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Costa Rican double taxation relief is really dead?

Tax Flash | December 2012

With the approval in first debate on November 26th of Bill # 18.602, and subsequent approval in second reading on November 29th, the National Congress gave a deathly hit to the current Section 61 of the Income Tax Law (ITL), legislation that allows the removal or relief from double taxation by providing foreign taxpayers and/or local withholding agents to request full or partial exemption from withholding tax on remittances made abroad from Costa Rica ("CR") for concepts such as dividends, interest and royalties (most common ones) to countries like US, Mexico, Canada and in some cases Spain, among other possible destinations where foreign recipients are not granted with credit for taxes paid in CR.

Although, there´s still pending the sanction by Costa Rican President office and subsequent publication of the Law in the Official Newspaper, in order to get in force the elimination of Section 61, pro-active and preventive actions must be taken in cases where your company operational scheme involves remittances to foreign countries where are currently covered by this exemption.

Pro-active measures

Do I currently have an official resolution that grants me the waiver? What´s the ending date? The exemption is granted for a specific period of time (a year), if I do have the exemption in place (valid) and my Financial Statements reflect retained earnings it is highly recommended to evaluate making the necessary steps/inquiries to distribute dividends, Can my CR subsidiary or branch do remittances (payments) exempt from withholding tax based on a valid and in force resolution granted prior to the enactment of the new law? Yes, because it is already an established right for the taxpayer and the exemption is in force for the length of time that current resolution is valid.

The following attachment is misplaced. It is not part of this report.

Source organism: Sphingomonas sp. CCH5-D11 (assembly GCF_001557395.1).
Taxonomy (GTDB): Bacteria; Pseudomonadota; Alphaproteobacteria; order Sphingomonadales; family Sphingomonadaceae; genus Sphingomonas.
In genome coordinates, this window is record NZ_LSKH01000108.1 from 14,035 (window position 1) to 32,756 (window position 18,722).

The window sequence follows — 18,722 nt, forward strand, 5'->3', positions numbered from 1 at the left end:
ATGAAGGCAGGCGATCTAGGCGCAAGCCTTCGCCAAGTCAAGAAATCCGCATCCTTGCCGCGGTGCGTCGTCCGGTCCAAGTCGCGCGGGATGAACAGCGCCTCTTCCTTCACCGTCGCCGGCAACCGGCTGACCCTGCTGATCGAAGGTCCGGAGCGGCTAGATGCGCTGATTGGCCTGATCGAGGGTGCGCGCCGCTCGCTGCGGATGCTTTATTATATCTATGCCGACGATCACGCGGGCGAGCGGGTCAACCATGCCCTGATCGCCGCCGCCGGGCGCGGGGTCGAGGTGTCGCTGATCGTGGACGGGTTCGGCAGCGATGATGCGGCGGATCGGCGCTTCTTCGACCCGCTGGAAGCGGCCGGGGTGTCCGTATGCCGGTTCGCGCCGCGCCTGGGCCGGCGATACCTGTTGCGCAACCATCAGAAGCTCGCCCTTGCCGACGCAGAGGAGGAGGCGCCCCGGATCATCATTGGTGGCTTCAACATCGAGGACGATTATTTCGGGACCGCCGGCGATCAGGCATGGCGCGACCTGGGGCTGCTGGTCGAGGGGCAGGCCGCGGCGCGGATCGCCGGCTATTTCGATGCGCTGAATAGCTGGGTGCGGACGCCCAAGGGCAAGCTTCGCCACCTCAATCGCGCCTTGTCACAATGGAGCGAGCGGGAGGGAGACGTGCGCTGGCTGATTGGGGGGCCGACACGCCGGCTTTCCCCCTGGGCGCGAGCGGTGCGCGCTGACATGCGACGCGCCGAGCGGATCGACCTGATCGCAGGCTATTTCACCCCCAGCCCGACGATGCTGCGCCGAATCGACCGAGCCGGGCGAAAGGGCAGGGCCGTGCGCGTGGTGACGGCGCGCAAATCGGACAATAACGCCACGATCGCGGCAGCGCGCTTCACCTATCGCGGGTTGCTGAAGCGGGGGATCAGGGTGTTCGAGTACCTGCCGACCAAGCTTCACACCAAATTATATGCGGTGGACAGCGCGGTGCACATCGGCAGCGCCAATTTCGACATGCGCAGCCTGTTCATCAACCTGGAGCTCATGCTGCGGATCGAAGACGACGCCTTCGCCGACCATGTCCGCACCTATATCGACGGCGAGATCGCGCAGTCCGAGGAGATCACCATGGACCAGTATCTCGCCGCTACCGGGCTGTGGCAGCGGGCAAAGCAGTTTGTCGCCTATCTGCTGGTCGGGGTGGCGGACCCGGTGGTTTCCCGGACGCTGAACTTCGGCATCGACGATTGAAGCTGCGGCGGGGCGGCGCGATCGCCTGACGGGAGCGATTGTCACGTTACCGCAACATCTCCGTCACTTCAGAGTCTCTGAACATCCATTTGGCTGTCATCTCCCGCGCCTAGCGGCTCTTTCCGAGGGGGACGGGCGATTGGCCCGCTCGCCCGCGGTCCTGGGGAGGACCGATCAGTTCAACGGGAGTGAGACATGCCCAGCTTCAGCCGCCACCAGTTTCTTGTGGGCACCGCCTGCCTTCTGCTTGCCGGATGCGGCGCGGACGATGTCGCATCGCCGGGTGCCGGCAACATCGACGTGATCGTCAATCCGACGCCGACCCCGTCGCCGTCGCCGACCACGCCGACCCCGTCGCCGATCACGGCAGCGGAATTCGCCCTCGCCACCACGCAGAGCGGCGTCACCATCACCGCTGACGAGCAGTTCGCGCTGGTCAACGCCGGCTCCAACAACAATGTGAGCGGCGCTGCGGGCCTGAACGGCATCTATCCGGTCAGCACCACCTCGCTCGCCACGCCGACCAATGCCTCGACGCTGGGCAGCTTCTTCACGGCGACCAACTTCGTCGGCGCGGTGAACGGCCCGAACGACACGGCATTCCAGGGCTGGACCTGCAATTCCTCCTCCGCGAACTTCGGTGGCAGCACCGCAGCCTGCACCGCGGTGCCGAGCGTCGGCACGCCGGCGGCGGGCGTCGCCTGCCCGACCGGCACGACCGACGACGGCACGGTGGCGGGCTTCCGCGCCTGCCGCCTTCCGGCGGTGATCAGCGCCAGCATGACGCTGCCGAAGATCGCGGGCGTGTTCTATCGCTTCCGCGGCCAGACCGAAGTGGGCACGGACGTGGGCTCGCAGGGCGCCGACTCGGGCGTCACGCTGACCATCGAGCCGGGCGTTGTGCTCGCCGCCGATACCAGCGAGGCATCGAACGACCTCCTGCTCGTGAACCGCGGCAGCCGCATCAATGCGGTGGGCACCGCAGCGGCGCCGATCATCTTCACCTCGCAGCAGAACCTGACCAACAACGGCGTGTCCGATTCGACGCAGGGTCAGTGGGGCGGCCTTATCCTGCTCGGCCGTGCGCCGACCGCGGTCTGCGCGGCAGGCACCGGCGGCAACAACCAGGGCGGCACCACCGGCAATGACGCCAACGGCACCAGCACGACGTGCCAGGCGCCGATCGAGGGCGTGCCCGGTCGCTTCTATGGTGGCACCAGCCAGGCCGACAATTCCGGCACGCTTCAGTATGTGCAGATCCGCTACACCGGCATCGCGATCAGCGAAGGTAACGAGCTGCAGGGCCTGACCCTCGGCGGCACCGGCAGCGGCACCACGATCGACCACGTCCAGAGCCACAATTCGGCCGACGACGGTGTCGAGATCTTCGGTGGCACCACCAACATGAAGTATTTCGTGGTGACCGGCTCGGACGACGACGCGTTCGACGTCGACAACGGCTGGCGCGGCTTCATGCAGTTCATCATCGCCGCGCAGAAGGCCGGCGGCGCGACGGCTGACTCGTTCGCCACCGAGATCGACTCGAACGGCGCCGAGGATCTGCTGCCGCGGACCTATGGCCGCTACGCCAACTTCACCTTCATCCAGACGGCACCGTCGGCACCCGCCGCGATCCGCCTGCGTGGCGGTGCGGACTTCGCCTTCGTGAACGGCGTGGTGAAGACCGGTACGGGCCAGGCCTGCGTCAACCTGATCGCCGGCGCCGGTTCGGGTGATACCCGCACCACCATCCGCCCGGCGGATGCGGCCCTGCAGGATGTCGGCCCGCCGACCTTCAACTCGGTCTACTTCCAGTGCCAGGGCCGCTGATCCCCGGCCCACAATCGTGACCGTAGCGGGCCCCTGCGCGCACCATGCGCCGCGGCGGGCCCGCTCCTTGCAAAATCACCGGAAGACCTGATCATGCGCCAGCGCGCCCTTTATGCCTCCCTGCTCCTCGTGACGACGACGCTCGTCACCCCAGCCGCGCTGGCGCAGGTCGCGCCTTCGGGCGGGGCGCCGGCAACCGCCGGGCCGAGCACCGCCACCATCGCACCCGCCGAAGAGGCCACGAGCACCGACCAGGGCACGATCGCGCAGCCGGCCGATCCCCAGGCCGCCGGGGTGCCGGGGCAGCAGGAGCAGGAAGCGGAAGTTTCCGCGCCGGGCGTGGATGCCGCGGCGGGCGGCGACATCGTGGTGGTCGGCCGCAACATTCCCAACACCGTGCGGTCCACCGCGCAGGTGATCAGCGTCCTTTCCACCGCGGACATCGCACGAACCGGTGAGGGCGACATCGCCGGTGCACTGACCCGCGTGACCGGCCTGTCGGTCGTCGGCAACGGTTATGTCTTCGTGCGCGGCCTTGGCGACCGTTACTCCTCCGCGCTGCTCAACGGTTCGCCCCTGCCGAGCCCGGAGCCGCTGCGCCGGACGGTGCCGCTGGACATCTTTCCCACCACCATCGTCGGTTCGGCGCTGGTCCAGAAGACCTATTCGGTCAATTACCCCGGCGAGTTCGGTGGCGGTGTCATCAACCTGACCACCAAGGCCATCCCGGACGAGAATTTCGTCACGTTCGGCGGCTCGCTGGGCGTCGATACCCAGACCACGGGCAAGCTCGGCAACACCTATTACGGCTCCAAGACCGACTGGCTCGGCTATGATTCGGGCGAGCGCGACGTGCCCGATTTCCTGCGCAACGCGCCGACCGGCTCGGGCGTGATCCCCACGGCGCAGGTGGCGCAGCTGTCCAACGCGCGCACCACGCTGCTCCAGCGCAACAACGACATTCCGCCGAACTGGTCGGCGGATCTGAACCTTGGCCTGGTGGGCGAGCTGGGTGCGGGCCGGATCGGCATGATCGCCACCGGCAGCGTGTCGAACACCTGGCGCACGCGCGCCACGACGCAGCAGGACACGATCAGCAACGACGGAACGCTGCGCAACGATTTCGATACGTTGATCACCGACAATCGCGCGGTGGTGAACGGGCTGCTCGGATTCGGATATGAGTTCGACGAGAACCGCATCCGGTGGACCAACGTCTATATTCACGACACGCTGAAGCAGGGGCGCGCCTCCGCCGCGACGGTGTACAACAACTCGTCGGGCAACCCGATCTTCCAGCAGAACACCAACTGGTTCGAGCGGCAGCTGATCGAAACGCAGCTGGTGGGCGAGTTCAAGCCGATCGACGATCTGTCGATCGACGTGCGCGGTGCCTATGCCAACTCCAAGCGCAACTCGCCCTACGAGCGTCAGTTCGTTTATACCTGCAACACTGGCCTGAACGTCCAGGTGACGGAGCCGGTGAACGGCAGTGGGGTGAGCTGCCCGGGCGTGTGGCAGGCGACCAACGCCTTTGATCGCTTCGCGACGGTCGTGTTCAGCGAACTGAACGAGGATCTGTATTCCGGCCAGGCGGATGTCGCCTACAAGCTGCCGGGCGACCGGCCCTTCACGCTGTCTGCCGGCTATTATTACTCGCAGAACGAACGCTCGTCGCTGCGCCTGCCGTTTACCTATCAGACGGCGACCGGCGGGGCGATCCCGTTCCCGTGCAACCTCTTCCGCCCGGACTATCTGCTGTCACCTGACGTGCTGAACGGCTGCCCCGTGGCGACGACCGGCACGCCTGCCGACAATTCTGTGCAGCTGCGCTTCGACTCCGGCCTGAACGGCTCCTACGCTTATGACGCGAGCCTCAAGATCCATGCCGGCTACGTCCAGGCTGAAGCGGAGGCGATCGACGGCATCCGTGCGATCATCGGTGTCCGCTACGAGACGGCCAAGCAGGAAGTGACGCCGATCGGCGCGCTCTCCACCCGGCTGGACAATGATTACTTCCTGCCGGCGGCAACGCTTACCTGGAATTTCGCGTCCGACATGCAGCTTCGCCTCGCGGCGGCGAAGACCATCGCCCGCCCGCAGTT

Preventive actions

It is really Section 61 the only option to lower the burden of double taxation? NO.  An alternative in place since late 2010 is the application of the Tax Treaty between CR and Spain ("SP"), to mention just one potential case: dividends paid from CR to SP, provided that Spanish Parent Co. holds directly at least 20% of CR subsidiary´s social capital the treated WHT tax is a reduced rate of 5% (instead of ordinary 15%). We find here a relief, in addition to the fact that the ultimate or up-level Parent Co. might be an US legal entity, where a "check-the-box" selection can take place for the Spanish Sub., resulting in the end, in a new scheme for CR operations with a "tax efficient" structure from the U.S. perspective, subpart F income rules might be analysis on case-by-case basis. The aforementioned is just a simple example of several possible approaches to international taxation, including but not limited to payments of dividends, interest and royalties.

Countries receiving funds from CR might have the opportunity to apply as tax credit or deductible expense (due to foreign tax laws) the taxes paid here, but when that opportunity is limited on its practical application for any possible scenario of related foreign legislation, this is where Section 61 used to have such much relevance –importance-, andnow will be helpful to take preventive actions to keep getting the double taxation relief. CR is just a drop in the vast sea of ​​globalcorporate structures.

For more information, please contact

Sergio Chacón
Deloitte Costa Rica
scbarrantes@deloitte.com

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